Clinical UM Guideline
|Guideline #:||CG-DRUG-20||Current Effective Date:||04/15/2014|
|Status:||Reviewed||Last Review Date:||02/13/2014|
Enfuvirtide (Fuzeon) (Hoffman-La Roche Inc., Nutley, NJ and Trimeris, Inc., Durham, NC) was approved by the U.S. Food and Drug Administration (FDA) as the first injectable agent in the treatment of human immunodeficiency virus (HIV) infection in adults and children older than 6 years old who have ongoing viral replication despite ongoing antiretroviral therapy. Enfuvirtide is the first in a class of HIV drugs known as fusion inhibitors that interfere with the ability of the virus to enter the cell and is used in conjunction with other anti-retroviral agents.
Enfuvirtide is considered medically necessary when all of the following criteria are met:
Enfuvirtide is considered medically necessary for postexposure prophylaxis of HIV infection in healthcare workers and other individuals exposed occupationally via percutaneous injury or mucous membrane or nonintact skin contact with blood, tissues, or other body fluids associated with a risk for transmission of the HIV virus.
Not Medically Necessary:
Enfuvirtide is considered not medically necessary when the criteria above are not met.
Enfuvirtide is considered not medically necessary for all other applications.
The following codes for treatments and procedures applicable to this document are included below for informational purposes. Inclusion or exclusion of a procedure, diagnosis or device code(s) does not constitute or imply member coverage or provider reimbursement policy. Please refer to the member's contract benefits in effect at the time of service to determine coverage or non-coverage of these services as it applies to an individual member.
|J1324||Injection, enfuvirtide, 1 mg [Fuzeon]|
|ICD-9 Diagnosis||[For dates of service prior to 10/01/2014]|
|ICD-10 Diagnosis||[For dates of service on or after 10/01/2014]|
Enfuvirtide is an inhibitor of the fusion of HIV-1 with CD4+ cells. Enfuvirtide interferes with the entry of HIV-1 into cells by inhibiting fusion of viral and cellular membranes. Enfuvirtide binds to the first heptad-repeat (HR1) in the glycoprotein 41 (gp41) subunit of the viral envelope glycoprotein and prevents the conformational changes required for the fusion of viral and cellular membranes.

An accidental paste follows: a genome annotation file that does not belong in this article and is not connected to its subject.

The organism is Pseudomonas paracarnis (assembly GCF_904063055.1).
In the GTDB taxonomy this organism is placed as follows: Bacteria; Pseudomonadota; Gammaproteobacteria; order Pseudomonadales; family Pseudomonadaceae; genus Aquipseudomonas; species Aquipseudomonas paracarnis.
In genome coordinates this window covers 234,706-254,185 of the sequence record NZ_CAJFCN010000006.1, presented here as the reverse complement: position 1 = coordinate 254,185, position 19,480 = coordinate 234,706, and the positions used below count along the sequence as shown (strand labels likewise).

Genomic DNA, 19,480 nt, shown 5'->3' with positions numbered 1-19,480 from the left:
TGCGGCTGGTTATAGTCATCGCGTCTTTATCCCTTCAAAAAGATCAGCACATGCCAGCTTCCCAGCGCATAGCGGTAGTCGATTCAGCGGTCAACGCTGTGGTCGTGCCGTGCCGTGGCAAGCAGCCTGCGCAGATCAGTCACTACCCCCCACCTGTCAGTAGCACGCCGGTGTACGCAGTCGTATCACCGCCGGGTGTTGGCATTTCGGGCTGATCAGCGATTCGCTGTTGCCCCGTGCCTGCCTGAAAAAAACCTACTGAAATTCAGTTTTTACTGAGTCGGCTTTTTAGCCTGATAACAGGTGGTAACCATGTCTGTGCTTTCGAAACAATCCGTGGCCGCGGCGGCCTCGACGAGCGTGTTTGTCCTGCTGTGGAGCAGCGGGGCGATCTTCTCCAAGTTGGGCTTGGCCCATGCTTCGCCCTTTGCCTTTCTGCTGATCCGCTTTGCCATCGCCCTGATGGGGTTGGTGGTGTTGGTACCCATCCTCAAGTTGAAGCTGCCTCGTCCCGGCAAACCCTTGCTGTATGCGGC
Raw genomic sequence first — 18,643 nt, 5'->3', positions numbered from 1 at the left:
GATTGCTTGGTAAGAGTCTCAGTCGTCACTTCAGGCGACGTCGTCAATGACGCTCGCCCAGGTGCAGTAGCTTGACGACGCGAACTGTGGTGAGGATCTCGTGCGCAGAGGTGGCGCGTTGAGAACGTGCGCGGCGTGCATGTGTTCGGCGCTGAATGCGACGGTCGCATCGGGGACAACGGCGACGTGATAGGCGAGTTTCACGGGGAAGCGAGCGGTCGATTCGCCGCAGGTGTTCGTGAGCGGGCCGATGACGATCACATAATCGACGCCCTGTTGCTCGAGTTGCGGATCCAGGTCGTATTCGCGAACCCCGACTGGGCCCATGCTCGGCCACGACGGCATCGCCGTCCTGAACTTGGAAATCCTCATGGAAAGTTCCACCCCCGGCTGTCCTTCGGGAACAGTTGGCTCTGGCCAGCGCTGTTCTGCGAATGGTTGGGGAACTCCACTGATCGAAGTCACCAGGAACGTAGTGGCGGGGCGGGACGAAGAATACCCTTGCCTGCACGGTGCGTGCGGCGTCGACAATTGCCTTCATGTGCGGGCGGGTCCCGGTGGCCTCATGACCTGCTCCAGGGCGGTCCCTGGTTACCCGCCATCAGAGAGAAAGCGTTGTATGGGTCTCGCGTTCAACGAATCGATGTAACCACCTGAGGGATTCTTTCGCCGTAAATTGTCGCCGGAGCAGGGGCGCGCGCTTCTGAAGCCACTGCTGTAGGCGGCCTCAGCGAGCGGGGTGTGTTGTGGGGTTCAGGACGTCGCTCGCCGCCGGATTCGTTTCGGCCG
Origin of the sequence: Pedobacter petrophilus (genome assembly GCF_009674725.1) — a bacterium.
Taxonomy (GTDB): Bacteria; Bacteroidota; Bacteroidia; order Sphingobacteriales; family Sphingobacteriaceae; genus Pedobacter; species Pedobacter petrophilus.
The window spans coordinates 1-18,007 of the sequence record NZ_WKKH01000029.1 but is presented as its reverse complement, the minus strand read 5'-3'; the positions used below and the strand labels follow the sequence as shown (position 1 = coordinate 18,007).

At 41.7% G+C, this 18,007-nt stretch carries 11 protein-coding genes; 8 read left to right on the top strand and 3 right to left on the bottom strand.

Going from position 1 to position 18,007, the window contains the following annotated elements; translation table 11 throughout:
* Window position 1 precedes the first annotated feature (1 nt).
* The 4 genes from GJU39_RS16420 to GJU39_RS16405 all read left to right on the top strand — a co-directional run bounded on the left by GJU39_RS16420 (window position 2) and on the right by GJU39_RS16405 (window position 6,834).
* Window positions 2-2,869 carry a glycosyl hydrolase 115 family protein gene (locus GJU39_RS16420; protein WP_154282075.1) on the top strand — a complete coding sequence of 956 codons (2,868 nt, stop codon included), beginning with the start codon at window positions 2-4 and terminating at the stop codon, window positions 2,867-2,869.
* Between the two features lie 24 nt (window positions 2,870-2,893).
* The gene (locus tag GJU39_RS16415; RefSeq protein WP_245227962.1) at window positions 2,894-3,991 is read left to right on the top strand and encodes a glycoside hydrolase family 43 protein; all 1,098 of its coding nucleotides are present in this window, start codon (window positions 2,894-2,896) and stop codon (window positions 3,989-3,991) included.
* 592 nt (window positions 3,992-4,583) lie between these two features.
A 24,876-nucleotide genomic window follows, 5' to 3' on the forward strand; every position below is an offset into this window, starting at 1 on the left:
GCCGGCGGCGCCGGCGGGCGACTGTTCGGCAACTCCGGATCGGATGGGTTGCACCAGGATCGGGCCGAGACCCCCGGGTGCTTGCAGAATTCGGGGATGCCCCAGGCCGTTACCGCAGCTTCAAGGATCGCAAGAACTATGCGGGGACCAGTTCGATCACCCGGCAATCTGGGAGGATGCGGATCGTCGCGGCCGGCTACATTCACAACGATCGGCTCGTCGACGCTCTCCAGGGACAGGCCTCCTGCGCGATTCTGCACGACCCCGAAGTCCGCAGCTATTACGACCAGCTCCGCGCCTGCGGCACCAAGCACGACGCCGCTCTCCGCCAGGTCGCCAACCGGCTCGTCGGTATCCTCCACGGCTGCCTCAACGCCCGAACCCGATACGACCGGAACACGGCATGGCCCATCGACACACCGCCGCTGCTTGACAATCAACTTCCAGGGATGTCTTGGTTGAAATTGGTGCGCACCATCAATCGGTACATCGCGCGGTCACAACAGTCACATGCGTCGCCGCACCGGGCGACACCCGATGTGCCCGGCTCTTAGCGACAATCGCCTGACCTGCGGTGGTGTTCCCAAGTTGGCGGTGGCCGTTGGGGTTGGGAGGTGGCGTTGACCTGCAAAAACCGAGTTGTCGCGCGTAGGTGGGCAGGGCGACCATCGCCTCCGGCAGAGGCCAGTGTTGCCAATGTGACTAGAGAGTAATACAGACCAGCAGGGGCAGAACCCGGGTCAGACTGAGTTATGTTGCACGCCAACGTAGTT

The FDA approved enfuvirtide in 2003 in combination with other antiretroviral agents for the treatment of HIV-1 infection in treatment experienced individuals with HIV-1 replication despite ongoing antiretroviral therapy.
Two 24-week randomized, controlled, open-label studies (TORO-1 and TORO-2) included 955 individuals with HIV-infected treatment-experience consisting of 3 to 5 antiretroviral agents selected on the basis of the participants' prior treatment history and baseline genotypic and phenotypic viral resistance measurements. Subjects were randomized at a 2:1 ratio to subcutaneous enfuvirtide 90 mg given twice a day with background regimen or background regimen alone. Participants receiving enfuvirtide as a part of a combination of anti-HIV drugs experienced greater immunologic improvements and were twice as likely to achieve undetectable plasma levels of HIV compared to individuals receiving therapy without enfuvirtide (Lalezari, 2003; Lazarrin, 2003; Nelson 2005; Trottier, 2005). The two phase 3 multicenter trials required subjects to have either:
In an optional 48-week extension study, Reynes (2007) and colleagues evaluated the long-term virologic and immunologic effects of enfuvirtide therapy. Viral load reduction of greater than or equal to 1.0 log10 from baseline was considered a response. Out of the original combined cohort of 955 individuals, 362 (55%) individuals in the enfuvirtide treatment group completed 96 weeks of the study. At 96 weeks, mean copies of viral load decreased from baseline -1.1 log10 for participants that switched from the control group to enfuvirtide plus optimized background (OB) antiretroviral therapy versus -2.1 log10 reduction in HIV-1-RNA copies for those in the treatment group. A viral load of less than 400 copies per millimeter was achieved for 26.5% of participants and 17.5% of the participants achieved less than 50 copies per millimeter. The investigators concluded safety and efficacy of enfuvirtide plus OB were durable in the 96-week study.